View Poll Results: Should Tectite FormMail have built-in field validation features?

Voters
185. You may not vote on this poll
  • Yes, I would like FormMail to have a number of built-in field validation features.

    135 72.97%
  • No, I'm happy to use "conditions" and "required" for my field validations.

    42 22.70%
  • I'm happy to pay for an extensive set of field validations in FormMail as an add-on product.

    28 15.14%
Multiple Choice Poll.
Page 3 of 4 FirstFirst 1234 LastLast
Results 21 to 30 of 31

Thread: Poll: Should FormMail have more Built In Validations?

  1. #21
    Join Date
    Feb 2008
    Posts
    48

    Default Re: Poll: Should FormMail have more Built In Validations?

    I think that you are opening more cans of worms by providing validation but I can see where you can add this where you can check items on an off to be validated.

    I just spent a few hours the past 2 days trying to just create an input mask for the phone and fax fields and finally stumbled upon http://zendold.lojcomm.com.br/imask/. The directions were confusing but after going through the code on the site I was able to make the input mask work, as well as send the formatting along in the plain text e-mail. I don't know if you have looked at the mootools for any of this but if not, it might cut down on some development time.

    Thanks for a great, great formmail.

    Judy Benedict
    Giraffe Web Development

  2. #22
    Join Date
    Jun 2009
    Location
    n. california
    Posts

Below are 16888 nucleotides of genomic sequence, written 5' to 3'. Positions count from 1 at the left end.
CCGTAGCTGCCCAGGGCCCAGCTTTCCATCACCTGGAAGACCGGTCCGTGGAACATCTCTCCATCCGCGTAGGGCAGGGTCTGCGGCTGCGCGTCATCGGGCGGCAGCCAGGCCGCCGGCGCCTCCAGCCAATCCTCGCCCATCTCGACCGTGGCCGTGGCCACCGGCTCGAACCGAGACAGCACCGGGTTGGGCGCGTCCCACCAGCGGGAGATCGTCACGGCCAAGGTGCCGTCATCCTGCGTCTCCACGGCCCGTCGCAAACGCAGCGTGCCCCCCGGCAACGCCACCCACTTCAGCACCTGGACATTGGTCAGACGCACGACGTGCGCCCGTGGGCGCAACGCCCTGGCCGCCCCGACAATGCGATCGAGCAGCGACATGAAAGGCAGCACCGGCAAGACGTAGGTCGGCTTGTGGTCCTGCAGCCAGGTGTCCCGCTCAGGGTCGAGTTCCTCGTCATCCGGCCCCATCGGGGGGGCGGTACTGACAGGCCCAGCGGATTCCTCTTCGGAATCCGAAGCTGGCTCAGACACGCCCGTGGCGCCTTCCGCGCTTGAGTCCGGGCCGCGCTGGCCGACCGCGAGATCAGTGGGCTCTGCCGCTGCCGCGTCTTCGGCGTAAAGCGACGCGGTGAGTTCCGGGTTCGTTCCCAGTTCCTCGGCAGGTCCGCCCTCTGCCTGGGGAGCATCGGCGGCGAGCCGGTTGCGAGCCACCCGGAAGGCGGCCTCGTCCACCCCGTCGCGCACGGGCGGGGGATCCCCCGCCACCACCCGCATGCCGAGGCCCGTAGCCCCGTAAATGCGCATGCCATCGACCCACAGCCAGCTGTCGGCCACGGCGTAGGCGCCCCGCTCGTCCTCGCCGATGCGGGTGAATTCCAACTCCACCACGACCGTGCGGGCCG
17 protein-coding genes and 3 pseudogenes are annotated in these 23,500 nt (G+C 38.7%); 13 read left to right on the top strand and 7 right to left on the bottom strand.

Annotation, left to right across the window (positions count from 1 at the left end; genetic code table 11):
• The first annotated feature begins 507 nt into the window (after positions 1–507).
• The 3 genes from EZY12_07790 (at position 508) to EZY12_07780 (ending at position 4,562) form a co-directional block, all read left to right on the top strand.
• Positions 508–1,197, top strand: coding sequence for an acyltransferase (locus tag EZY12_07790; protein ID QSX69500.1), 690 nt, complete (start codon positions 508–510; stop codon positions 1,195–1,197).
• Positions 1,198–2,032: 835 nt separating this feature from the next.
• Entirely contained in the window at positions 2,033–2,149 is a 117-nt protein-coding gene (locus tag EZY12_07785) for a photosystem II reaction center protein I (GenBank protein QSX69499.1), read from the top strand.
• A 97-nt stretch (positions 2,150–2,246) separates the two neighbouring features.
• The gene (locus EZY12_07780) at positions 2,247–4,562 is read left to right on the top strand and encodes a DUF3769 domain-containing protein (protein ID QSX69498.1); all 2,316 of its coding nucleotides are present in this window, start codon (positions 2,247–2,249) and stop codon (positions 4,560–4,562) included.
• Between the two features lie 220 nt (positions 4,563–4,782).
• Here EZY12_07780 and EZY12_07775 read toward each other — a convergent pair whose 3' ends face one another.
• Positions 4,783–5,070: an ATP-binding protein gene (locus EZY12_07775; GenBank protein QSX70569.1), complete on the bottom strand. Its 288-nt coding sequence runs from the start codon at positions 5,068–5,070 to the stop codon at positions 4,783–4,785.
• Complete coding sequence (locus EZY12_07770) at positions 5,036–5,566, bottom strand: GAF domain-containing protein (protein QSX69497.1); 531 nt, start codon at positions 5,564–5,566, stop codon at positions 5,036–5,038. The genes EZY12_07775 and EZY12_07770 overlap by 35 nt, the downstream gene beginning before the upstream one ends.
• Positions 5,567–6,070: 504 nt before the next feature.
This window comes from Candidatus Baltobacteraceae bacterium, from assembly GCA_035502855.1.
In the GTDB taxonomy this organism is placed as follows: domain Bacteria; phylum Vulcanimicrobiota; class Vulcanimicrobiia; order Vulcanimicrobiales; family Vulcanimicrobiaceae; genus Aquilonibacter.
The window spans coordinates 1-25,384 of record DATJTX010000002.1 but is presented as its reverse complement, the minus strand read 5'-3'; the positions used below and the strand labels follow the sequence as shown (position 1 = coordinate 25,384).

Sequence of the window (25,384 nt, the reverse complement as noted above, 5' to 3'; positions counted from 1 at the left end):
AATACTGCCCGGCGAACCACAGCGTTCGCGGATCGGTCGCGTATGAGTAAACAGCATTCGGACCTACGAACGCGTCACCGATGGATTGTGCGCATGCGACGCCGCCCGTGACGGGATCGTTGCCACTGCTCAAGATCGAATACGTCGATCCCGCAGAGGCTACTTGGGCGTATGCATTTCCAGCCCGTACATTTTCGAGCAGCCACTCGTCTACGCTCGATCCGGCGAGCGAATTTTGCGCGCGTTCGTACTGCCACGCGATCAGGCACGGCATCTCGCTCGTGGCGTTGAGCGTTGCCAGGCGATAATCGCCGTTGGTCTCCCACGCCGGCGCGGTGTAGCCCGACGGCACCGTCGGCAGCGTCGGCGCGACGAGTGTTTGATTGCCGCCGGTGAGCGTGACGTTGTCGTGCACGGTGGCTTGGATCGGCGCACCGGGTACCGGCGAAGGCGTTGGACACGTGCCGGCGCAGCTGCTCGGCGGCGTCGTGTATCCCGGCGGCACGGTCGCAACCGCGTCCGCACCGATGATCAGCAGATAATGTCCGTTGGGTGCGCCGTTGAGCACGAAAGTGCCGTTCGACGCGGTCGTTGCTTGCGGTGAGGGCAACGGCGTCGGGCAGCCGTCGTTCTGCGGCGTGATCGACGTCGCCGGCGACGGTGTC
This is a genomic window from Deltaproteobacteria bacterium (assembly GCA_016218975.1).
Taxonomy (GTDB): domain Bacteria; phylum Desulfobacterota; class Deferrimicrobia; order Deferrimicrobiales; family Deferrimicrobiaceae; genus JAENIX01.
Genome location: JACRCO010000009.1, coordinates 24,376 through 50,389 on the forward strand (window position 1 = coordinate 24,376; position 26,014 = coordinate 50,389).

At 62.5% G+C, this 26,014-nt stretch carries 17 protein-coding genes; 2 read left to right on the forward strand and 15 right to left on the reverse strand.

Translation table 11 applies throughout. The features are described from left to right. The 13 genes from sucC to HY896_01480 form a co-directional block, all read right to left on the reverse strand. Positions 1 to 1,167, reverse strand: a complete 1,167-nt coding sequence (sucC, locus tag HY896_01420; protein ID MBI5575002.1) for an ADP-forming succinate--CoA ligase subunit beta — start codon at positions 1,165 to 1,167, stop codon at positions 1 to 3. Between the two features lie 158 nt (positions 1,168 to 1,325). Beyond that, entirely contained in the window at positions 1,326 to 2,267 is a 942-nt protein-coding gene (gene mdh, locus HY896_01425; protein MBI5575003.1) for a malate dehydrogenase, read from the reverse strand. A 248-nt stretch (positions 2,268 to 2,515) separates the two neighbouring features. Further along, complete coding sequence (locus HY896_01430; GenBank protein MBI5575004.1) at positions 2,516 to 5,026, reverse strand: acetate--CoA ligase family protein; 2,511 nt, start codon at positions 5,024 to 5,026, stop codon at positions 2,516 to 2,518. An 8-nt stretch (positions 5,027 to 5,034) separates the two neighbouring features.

1

    Default Re: Poll: Should FormMail have more Built In Validations?

    I probably qualify as a 'sub-normal' fm player - that is, I appreciate its power and value, but I am still scratching my head ??? at just about every step.

    That said, I didn't vote in your local questions (gave 'excellent' in the external ones). The reason being, I'm not sure. I have some suggestions, which probably have good reason for not being done (or can't be done) but I'll put them down for what they are worth:

    my assumptions are two:

    1. Forms are better defended the less information they have about what qualifies them as acceptable - what is valid input, what fields cross-check each other, and so forth in the markup. Conversly, things that are kept within the fm script or a script/ini combination are more secure (and can be made even more secure with .htaccess etc.)

    2. Providing a standard set of built-ins, beyond what you've got and perhaps a couple of others so commonly needed as to be no-brainers - is an always, 'almost' job - no matter how many built-ins you provide in your set, it's bound to 'just miss' on what the author often really wants to do with their conditions in real life.

    So (and if I'm wrong about the 2 assumptions, you can just skip this part:
    here's what would help me (I've yet to get my conditions to work at all);